The Red Hills of Summer is a love story between a couple who must face the unknown together, but are not quite committed to their love. Although there is little else to the plot other than coping with each of the problems as they arise, we become involved with the lives of the lovers and the story is how they finally come to grips with their own relationship. It is well done and first appeared in F&SF magazine, being the kind of transcendent writing and concepts that they looked for in a story. It was wonderful to find a new (to me at least) Pangborn story.

Paul Ash is in reality Pauline Ashwell, a Hugo nominated Science Fiction writer. Her story Big Sword was published in Astounding. I would guess that Campbell talked her into changing the gender of her pen name to appeal to his overwhelmingly male readership. The story is an odd choice for Campbell because it involves a child with emotional problems and the science is an ecological puzzle on a distant planet. Campbell was nuts about ESP, which figures in this story, and this might explain why he bought it. The conflict involves a child with ESP whose parents are divorced. He is taken by his unemotional and distant father, a spaceship captain, to a strange planet. In an alternate story line, the protagonist is an alien named Big Sword, who needs to communicate with the humans to solve his own serious ecological problem. The resolution is ingenious and satisfying.

The First Lady by J.T. McIntosh was published in Galaxy. It would not have fit in Astounding because the central conflict involves sociology rather than technology. The premise is that a pair of special government agents has to escort a young woman to a planet where she would be the first female on the planet. This would have been a reasonable plot line 1953, although ludicrous by today’s standards. McIntosh envisions a system where planets are settled by men only and then later a woman shows up to be the "First lady". She carries the first child and if it is healthy, the colony is allowed to continue. What makes this a good story, in spite of the silly premise, is the relationships between the male and female agent and the future first lady as they travel in the cramped rooms of the spaceship on the way to the new colony. It becomes a love triangle, which is intensified by the fact that it cannot continue once the planet is reached. The tension involves whether or not the future child will live and the colony survive, as well as the fact that one of the agents knows what the outcome will probably be.

J.F. Bone, Insidekick, is the story of a man who suddenly finds that he can do almost anything because a strange creature has entered his mind in a symbiotic relationship. The title is a pun on sidekick (in-sidekick, get it?). Jesse F. Bone was a prominent veterinarian and was nominated for a Hugo award. He must have been a friend of Robert A. Heinlein because he is mentioned in the Cat Who Walks Through Walls as the veterinarian fetched from another universe to help save the cat Pixel’s life after the raid to save Mike. He is known for his book of sexual mores and animal rights, The Lani People (Available at Project Gutenberg).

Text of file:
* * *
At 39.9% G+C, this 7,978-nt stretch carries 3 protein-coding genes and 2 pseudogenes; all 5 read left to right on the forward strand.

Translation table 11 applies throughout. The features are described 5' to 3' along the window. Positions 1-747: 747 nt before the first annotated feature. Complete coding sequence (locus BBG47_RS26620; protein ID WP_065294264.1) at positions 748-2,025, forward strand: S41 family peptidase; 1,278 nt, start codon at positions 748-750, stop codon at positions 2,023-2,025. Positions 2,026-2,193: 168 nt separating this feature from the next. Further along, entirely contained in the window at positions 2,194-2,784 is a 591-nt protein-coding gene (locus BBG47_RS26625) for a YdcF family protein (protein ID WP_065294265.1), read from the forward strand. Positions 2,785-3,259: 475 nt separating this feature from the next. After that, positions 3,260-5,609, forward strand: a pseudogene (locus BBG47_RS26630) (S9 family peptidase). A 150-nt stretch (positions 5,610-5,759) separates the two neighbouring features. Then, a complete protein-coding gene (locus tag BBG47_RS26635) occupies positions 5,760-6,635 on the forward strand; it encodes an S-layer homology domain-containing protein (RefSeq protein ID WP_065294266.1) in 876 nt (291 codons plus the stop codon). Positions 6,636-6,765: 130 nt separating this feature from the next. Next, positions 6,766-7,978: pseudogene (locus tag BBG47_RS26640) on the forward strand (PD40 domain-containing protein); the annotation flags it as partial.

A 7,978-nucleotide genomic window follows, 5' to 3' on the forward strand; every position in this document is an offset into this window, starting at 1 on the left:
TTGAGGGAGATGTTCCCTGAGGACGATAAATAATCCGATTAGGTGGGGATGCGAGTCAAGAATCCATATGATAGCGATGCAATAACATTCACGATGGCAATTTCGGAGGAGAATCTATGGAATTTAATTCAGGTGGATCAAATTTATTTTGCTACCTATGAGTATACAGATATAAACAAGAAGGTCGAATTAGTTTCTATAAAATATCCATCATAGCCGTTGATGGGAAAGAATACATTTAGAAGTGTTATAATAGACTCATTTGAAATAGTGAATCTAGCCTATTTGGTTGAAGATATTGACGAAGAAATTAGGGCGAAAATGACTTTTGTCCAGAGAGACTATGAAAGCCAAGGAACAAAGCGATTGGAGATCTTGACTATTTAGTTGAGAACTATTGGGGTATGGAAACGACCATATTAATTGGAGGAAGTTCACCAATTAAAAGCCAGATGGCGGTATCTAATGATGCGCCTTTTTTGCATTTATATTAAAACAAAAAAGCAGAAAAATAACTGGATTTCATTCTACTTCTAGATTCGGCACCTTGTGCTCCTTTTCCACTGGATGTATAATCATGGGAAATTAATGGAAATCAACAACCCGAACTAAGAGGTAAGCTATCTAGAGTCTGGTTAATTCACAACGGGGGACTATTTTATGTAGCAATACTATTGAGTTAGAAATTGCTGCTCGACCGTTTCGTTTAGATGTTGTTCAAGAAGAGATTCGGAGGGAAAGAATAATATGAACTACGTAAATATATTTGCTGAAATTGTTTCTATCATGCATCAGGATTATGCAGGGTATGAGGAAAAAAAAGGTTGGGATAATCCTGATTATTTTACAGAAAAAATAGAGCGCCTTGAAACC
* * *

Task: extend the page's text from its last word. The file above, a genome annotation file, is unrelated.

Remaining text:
The Live Coward  by Poul Anderson is a Planetary League Story, one of a series involving diplomacy in a universe where there are literally millions of worlds settle by Humanity and their alien allies. It is an interesting story where Anderson get’s his character Wing Alak, into difficult situation and then bails him out with ingenuity. I first read this in the pages of a an old Astounding from my uncle’s collection that he kept in his attic. I was convinced that these old magazines were a thing of the distant past and did not exist any more, until I found Analog Magazine at a small soda shop down in the village of Nyack.

Eric Frank Russell’s Still Life is the weakest story in the bunch. It deals with the red tape of a huge and top heavy galactic empire and how a junior clerk goes about finding alternate paths through the miles of regulations in order to get a life saving piece of equipment to a distant colony. I work for the County Government and I am not interested in red tape, regulations or bureaucratic nonsense – I see enough at work.

These stories average around 13,000 words each and are Novelettes rather than short stories. The Edgar Pangborn story would be classified strictly as a Novella. I like these longer form short stories. Magazine editors seem to have liked them in the past, but modern editors, especially in the on-line magazines prefer shorter stories less than 5,000 words. The main pro magazines still regularly publish longer stories in the 7,000 to 15,000 word range. It is a conundrum that modern readers seem to prefer short-short stories over the longer ones, yet most modern novels are padded out from 120,000 to as high as 200,000 words. I have read that some romance publishers have gone back to the shorter snack-size 40k book. I wonder if anyone has test marketed shorter SF novels lately. 40k to 60K is a good length for a novel.

All the Colors of Darkness, Lloyd Biggle, Jr.

Wednesday, November 12th, 2008

colorsofdarkness I thoroughly enjoyed All the Colors of Darkness. It was published in 1963 and is the second in Biggle’s series of books featuring a detective named Jan Darzek. Biggle was probably more famous for writing detective fiction than he was SF, so this novel is a good blend of Science Fiction themes with detective fiction characters. The emphasis is on characterizations and Biggle even does a good job creating believable alien characters with alien personalities.